1900: The Eye of Destruction

I remember that storm. The eye that put my hometown underwater. It started up from a small rainstorm and in a few hours transformed into a ferocious cyclone that swept buildings off their feet and took people’s lives—people who I loved. But that storm had changed my life, and I would’ve been a different man if it had never happened. I go by the name of Alexander Cleveland, and I survived the Galveston Hurricane.
My life changed in 1900 in Galveston, Texas. I lived in a wealthy family of four in a huge apartment with a view of the entire city. My father, George, owned the Galveston chocolate factory and it produced the most amount of chocolate in all of Texas. My mother, Mary worked in the house and kept us in task. Lastly, my sister Allison, helped my mother with housework and grew flowers in her spare time.
One day, my family and I were in our apartment doing chores for mother, and I heard the front door open and saw that my father returned from the chocolate factory with a bag.
“Hello Pa!” I said.
“Hey Alexander, what have you been up to today?”
“Nothin’, just doing some chores for Ma before I start my homework. What’s inside the bag?”
“Some extra chocolates that I picked up from work, and they are fresh and made today!”
Before he hands me the bag, he takes a small envelope out and puts it in his pocket.
“Pa, what is in that envelope?”
“It is a surprise! Get the family together and meet me in the kitchen.”
The four of us gathered around the dining room table with the amazing scent of carrot stew my mother was cooking and wondering what my father was going to say.
“Papa, what is in the envelope?” said Allison.
“Everyone, we are going on a vacation!”
“George, this is wonderful! Where are we going?” said Mother.
“Well, first we are traveling to New York to see the big city, then we are going overseas!”
“Where!?” I pleaded.
“We are going to France to tour around the country and stop by in Paris to see the Exposition Universelle fair that just opened last month! I just read in the newspaper that the international participants were ‘42 nations and 25 colonies!’” (Exposition).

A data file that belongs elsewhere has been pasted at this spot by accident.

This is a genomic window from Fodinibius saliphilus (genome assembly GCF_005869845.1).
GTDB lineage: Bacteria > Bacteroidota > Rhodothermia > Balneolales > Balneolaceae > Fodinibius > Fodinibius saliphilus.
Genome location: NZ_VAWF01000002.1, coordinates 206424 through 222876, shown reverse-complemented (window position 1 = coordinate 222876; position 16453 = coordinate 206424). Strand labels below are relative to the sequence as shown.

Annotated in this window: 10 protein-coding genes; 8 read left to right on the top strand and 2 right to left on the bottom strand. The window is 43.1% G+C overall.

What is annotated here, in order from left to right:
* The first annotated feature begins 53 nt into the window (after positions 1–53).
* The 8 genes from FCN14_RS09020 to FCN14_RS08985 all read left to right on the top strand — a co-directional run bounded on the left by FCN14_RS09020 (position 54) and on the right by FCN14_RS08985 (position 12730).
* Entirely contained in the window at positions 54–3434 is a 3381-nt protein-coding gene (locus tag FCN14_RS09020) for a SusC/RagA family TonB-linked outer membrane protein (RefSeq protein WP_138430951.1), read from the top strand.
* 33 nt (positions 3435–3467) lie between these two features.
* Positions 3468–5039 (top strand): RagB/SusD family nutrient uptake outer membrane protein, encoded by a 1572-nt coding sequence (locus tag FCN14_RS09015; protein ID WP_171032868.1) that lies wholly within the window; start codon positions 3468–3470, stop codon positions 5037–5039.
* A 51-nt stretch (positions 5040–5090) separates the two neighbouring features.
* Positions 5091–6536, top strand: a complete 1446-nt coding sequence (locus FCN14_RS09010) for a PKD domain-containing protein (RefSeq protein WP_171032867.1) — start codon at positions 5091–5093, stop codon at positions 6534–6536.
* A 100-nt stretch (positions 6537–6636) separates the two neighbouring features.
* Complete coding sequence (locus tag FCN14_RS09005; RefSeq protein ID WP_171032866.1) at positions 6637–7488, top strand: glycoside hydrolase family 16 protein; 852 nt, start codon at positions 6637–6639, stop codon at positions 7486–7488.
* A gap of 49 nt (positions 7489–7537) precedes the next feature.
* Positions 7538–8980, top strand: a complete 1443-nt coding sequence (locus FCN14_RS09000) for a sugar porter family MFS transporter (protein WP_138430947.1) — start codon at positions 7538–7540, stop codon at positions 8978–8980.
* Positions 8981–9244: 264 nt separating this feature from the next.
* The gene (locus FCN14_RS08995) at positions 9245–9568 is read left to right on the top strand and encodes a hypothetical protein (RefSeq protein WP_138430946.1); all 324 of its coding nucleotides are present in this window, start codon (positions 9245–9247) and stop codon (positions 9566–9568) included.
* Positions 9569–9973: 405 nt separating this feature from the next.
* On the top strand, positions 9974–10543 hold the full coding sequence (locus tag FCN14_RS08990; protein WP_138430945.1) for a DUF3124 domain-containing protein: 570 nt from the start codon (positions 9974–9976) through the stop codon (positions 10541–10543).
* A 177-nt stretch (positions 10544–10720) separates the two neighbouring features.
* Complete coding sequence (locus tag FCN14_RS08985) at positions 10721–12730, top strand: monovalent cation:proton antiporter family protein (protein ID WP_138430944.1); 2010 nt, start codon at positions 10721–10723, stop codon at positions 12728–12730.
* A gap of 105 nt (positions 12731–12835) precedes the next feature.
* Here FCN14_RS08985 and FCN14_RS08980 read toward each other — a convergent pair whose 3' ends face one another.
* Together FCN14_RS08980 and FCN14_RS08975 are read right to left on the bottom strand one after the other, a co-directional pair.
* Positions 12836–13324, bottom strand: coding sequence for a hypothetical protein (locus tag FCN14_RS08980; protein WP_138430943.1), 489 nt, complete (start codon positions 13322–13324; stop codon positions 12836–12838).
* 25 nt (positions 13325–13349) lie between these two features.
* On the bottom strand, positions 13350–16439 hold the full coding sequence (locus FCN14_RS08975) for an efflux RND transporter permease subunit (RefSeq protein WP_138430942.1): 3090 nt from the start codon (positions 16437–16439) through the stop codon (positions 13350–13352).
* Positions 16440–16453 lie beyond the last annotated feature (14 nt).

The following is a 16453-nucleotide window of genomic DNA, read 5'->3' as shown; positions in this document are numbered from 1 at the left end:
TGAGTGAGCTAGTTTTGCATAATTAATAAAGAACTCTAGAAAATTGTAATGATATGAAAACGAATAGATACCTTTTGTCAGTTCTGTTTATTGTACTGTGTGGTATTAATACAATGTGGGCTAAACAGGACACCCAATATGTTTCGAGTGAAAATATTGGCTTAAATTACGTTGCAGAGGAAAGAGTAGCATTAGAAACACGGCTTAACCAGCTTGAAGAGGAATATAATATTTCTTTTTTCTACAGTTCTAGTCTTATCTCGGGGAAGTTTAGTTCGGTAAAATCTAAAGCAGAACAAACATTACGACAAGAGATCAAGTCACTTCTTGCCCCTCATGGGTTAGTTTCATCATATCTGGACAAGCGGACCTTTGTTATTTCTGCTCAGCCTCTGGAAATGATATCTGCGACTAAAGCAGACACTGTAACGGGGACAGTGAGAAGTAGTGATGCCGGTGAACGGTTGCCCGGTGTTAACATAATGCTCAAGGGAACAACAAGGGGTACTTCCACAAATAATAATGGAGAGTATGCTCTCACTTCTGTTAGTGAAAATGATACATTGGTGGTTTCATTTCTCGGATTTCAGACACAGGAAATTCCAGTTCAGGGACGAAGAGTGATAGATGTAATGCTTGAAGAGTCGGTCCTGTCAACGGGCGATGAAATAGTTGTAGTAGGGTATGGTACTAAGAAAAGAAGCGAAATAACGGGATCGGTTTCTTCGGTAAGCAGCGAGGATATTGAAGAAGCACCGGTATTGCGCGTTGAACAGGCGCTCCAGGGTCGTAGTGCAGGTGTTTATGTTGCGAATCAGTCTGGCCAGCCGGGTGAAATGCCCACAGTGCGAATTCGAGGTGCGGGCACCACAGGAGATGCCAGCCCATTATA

“Papa, that’s amazing! When are we going?” exclaimed Allison.
He took out the envelope in his pocket and opened it. In his hands were four tickets for a ship in New York with France for its destination.
“We will leave for Paris on November 10, but we will have to leave Galveston a week earlier in order to be there on time.”
“Thank you, Pa!” I said.
“You’re welcome Alexander. It is getting late, both of you finish your homework and hop into bed.”
We finished our food and done our homework. I don’t care much for school, I would simply sleep in class or not pay attention, which resulted in a few ruler marks in my hands, but I didn’t really mind. When I finished, I turned out the light and started to fall asleep. However the lights turned back on and my father was standing next to my bed.
“Hey Son, before you turn 18, I want you to come work with me at the chocolate factory after school starting tomorrow.”
“Ok Pa, are you going to teach me how to use the machines?”
“Yes, and I also have a better job for you, goodnight.”
The next day after school, I walked outside and heard my father’s automobile engine revving at the side of the school. He gave me a hug and we both started for the factory. Automobiles were very scarce in Galveston—only the wealthiest families could own these vehicles. My family owned an 1899 Duryea and it had a whopping one cylinder engine and produced four horsepower! It wasn’t quick, but it beat walking. To my surprise, it was very smooth on top of the mossy cobblestone roads in Galveston.